When it comes to restaurants, Pigeon Forge has many obvious choices in the form of national chains. For those who aren't interested in fast food or dinner theater every night -- the latter can get quite expensive for a family of four -- there are some options. Because of the nature of the destination, there are not many upscale eateries but instead, plenty of Southern fare, steakhouses, pancake joints, and family-style restaurants. And Pigeon Forge is somewhat dry -- you can buy beer in the grocery store; there are liquor stores in Gatlinburg. However, a recent victory for tourism now allows restaurants to serve wine and beer by the glass. Alamo Steakhouse, 3050 Parkway (tel. 865/908-9998; www.alamosteakhouse.com), with its dark wood and Tex-Mex decor, is the area's best bet for a nice dinner -- and a glass of wine or beer, too. The restaurant opened in 2001 and specializes in hand-cut Black Angus beef, cooked over an oak fire, for which they've consistently won reader's choice awards from Mountain Press. Varied preparations of porterhouse, T-bone, filet, prime rib dominate the beef options: lobster, shrimp, trout, and salmon dishes are also available. For smaller appetites, try the extensive list of appetizers, soups and salads, including the blackened prime rib salad, are popular. If you fall in love with their hot sauce, they sell that and their own steak sauce on the premises. Open daily. Main courses cost $19.99-$35.99.
Another local favorite is Bennett's Pit Bar-B-Que, 2910 Parkway (tel. 865/429-2200; www.bennetts-bbq.com). It consistently draws raves as one of Pigeon Forge's staple, go-to restaurants and has been voted best barbecue, ribs, salad bar and breakfast by the readers of Mountain Press; take out is also available. Their ribs are rubbed in a barbecue sauce that's more tomato-based than spicy, but for regular, no-frills barbecue, smoked for 14 hours over hickory wood, it's as good as it gets in Pigeon Forge. Bennett's is sensitive to the vagaries of dining preferences, so they serve extra sauce, warm and on the side, to customize. Hefty portions are a mainstay -- the full rack of baby back ribs comes with a "rib bib" for your protection. The sampler and combo platters, with various portions of chopped pork, beef brisket, sausage, chicken and pork spareribs, are provide enough food -- with two sides included -- to feed a small army. Main courses $9.99-$19.99.
Huck Finn's Catfish Chicken & Steaks Restaurant, 3334 Parkway (tel. 865/429-3353; www.huckfinnsrestaurant.com), is the Pigeon Forge's southern cuisine staple, but they don't take reservations so on weekends, you may have to wait. Huck Finn's is known for its all-you-can-eat specials, especially the sides, which here they call vittles -- a.k.a. coleslaw, baked white beans and ham, sweet onion slices, hushpuppies and dill pickles. All-you-can-eat vittles can be ordered as a meal for $5.99. Otherwise, vittles come with regular dinners and all "Mark Twain Riverboat dinners," such as frog's legs (battered, breaded and fried), gator tail (breaded and fried) and a pound of chicken livers. There are, however, more mainstream items such as boneless grilled or barbecued chicken, for those who don't want anything fried. If the courteous service, country charm and affordable prices weren't already an indicator, you know you're in an old-fashioned Southern establishment when milk and buttermilk, along with soda and iced tea, are options on the beverage menu. There is indeed a kid's menu. Save room for the ever-changing Aunt Polly's fruit cobbler of the day -- with ice cream, of course. Main courses cost $7.95-$14.95.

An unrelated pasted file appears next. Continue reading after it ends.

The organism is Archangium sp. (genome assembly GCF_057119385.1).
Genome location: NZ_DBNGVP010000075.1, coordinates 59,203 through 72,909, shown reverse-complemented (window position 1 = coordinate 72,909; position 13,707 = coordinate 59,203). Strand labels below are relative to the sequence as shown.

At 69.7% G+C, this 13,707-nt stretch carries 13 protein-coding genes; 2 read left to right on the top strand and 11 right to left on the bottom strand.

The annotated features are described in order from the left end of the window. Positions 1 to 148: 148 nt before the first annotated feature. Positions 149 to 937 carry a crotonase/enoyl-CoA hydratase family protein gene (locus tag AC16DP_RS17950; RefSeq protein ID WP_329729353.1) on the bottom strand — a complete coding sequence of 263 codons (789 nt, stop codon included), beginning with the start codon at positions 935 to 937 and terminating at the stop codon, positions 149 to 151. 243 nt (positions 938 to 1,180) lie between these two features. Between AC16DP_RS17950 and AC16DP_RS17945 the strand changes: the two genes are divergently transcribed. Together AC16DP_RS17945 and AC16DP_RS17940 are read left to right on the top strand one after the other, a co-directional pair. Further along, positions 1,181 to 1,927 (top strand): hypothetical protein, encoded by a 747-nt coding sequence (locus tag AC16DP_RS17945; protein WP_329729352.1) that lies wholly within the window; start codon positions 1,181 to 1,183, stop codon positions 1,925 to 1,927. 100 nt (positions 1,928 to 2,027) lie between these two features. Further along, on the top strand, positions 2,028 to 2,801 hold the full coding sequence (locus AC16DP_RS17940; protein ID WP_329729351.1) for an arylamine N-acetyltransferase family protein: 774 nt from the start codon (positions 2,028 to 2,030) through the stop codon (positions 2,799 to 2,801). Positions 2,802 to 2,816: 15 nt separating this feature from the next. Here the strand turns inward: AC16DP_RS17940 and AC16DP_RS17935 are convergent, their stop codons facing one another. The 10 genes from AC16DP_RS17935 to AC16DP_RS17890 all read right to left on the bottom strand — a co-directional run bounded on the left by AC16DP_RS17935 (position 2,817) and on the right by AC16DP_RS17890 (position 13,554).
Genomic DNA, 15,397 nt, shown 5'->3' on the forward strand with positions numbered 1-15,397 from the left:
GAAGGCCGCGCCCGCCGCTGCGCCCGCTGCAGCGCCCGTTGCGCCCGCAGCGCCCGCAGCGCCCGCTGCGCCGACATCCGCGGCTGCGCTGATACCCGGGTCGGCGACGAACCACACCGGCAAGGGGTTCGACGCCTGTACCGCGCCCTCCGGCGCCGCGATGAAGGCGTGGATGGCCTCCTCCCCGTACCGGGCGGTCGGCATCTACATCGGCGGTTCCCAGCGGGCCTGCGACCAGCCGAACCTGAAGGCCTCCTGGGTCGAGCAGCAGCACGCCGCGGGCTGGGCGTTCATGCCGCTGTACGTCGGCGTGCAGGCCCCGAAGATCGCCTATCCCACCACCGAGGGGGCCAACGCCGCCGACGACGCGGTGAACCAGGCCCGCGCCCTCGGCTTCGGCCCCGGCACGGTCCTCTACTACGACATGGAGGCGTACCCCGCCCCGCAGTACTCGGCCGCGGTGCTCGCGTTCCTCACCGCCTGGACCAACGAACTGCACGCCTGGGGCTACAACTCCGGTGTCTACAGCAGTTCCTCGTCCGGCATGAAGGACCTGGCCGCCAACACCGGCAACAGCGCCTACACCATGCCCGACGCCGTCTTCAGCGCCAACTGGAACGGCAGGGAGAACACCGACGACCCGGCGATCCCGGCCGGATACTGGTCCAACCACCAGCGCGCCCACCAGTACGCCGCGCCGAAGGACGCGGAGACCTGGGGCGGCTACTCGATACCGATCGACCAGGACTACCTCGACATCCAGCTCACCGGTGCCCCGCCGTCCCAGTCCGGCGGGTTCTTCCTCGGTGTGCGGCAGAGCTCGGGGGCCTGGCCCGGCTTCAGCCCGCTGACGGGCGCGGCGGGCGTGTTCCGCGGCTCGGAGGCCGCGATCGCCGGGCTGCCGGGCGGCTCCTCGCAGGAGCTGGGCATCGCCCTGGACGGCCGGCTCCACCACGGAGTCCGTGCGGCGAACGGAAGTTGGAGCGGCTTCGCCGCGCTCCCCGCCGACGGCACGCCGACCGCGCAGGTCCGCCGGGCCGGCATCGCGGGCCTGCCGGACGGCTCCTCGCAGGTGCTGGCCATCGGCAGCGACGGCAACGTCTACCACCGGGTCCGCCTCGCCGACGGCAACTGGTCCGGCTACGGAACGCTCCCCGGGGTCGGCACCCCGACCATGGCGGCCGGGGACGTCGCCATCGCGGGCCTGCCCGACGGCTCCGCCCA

Another homespun destination, perfect for breakfast, lunch or dinner, is The Old Mill Restaurant 164 Old Mill Ave (tel. 877/653-6455, 865/429-3463; www.old-mill.com), which opened in 1993. Locals and recurrent visitors happily wait to be seated during busy times for the hearty Southern cooking served here, in a rustic, riverside setting. Many of the mill's stone-ground products are used in the restaurant's cooking, such as the grits and muffins. For breakfast, try their scratch-made biscuits and gravy, pancakes and real center-cut country ham, and for lunch, don't miss their signature corn chowder. Ample dinner portions are served with family-style sides, such as fritters, corn chowder, green beans, salad, potato and even homemade dessert. If you fall in love with the Old Mill's revered pecan pie, which you can buy it along with other indulgences such as from their web site, or try other baked items from the nearby Old Mill Bakery Cafe. Open year round, for breakfast, lunch and dinner. Breakfast $4.25-$9.95; dinner $9.95-$17.95.
Note: This information was accurate when it was published, but can change without notice. Please be sure to confirm all rates and details directly with the companies in question before planning your trip.